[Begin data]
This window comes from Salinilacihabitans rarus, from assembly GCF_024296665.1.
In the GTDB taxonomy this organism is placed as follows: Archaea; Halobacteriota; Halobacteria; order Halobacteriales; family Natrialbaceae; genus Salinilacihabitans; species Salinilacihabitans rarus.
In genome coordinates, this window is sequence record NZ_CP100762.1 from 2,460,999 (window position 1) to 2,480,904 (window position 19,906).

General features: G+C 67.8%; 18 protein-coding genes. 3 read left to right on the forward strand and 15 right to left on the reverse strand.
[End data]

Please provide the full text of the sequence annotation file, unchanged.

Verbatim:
This window comes from Salinilacihabitans rarus, from assembly GCF_024296665.1.
In the GTDB taxonomy this organism is placed as follows: Archaea; Halobacteriota; Halobacteria; order Halobacteriales; family Natrialbaceae; genus Salinilacihabitans; species Salinilacihabitans rarus.
In genome coordinates, this window is sequence record NZ_CP100762.1 from 2,460,999 (window position 1) to 2,480,904 (window position 19,906).

General features: G+C 67.8%; 18 protein-coding genes. 3 read left to right on the forward strand and 15 right to left on the reverse strand.